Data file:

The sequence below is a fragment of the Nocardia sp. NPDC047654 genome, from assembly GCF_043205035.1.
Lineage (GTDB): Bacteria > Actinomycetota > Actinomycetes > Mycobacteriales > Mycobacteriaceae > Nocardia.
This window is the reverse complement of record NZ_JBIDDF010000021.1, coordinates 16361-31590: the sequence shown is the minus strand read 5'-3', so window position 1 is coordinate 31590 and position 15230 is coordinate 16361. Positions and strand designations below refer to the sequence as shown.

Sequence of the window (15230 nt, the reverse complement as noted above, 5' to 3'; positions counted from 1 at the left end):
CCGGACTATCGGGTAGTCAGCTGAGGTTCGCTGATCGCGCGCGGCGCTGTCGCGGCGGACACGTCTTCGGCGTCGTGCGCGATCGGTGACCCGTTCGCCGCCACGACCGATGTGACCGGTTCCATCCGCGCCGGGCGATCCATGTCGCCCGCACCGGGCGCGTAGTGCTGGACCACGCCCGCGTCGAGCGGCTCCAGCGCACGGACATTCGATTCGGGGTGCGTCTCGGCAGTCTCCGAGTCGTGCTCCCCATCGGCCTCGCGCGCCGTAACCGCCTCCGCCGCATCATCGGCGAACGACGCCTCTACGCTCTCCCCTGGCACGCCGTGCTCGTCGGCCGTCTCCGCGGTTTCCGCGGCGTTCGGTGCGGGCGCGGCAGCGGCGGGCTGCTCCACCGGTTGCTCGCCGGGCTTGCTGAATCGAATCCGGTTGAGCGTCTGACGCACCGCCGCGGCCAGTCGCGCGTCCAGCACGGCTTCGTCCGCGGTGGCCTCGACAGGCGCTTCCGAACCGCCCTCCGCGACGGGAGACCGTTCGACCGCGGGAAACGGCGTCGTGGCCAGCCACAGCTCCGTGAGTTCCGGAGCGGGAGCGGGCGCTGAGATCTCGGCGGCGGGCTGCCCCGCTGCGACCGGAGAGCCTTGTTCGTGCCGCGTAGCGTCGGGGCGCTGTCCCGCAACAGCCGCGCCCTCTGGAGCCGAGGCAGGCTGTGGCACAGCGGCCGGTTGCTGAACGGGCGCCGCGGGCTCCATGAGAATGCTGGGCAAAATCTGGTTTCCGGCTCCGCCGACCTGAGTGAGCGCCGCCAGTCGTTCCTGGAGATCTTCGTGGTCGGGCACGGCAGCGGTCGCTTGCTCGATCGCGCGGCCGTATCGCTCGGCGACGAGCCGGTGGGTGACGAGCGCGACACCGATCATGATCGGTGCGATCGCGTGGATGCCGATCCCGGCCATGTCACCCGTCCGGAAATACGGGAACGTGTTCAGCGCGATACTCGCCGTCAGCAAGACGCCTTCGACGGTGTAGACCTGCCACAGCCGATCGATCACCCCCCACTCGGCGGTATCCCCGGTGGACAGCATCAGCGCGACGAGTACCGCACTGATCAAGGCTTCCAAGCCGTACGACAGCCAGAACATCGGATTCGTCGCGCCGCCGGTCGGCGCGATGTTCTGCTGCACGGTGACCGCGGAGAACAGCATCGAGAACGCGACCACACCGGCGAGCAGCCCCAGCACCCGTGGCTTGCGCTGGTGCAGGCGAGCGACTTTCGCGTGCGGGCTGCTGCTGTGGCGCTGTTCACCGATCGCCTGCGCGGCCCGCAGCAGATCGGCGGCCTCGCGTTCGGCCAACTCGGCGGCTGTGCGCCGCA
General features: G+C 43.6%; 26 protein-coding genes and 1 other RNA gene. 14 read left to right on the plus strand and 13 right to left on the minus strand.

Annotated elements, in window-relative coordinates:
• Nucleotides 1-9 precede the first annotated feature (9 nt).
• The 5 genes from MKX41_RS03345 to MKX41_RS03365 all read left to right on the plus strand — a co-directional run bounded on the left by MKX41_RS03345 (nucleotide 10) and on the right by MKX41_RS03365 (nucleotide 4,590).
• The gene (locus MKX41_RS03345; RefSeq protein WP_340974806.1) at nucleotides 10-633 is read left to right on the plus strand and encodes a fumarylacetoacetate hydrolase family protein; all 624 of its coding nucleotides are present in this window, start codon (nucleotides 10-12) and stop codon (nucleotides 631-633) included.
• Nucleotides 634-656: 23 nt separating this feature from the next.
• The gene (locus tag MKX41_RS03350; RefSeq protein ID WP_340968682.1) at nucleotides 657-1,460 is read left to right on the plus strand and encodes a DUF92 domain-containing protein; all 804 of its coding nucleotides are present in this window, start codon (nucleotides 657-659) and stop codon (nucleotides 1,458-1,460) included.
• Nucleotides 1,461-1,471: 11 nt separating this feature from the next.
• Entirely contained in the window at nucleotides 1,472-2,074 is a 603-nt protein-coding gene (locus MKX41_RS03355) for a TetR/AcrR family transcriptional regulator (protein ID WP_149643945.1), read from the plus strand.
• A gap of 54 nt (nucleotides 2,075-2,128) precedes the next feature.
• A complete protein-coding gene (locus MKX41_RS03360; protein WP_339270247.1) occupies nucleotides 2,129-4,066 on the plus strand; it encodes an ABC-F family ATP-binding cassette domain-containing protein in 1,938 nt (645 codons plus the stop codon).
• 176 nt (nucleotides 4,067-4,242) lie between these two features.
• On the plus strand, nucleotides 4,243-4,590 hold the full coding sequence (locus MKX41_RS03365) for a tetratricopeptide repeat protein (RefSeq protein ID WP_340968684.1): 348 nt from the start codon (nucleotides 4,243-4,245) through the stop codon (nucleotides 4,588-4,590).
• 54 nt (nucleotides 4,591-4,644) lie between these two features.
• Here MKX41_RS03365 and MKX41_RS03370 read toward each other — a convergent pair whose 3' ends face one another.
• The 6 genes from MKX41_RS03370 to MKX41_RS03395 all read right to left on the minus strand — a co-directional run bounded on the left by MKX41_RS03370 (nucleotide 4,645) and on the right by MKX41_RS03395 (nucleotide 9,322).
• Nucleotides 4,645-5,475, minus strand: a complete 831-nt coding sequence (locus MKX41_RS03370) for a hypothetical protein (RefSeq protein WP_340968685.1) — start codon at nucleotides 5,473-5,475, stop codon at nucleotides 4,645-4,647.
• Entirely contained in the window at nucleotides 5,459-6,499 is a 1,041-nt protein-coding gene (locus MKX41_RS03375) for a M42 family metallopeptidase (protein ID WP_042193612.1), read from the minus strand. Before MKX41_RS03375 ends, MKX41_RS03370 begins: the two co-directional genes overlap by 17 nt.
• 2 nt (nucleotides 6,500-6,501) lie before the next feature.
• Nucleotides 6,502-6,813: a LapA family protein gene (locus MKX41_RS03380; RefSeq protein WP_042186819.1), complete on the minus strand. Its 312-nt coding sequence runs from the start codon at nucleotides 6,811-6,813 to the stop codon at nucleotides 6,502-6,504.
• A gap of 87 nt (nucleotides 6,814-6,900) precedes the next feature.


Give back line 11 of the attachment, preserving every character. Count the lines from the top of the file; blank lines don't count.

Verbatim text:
• Nucleotides 634-656: 23 nt separating this feature from the next.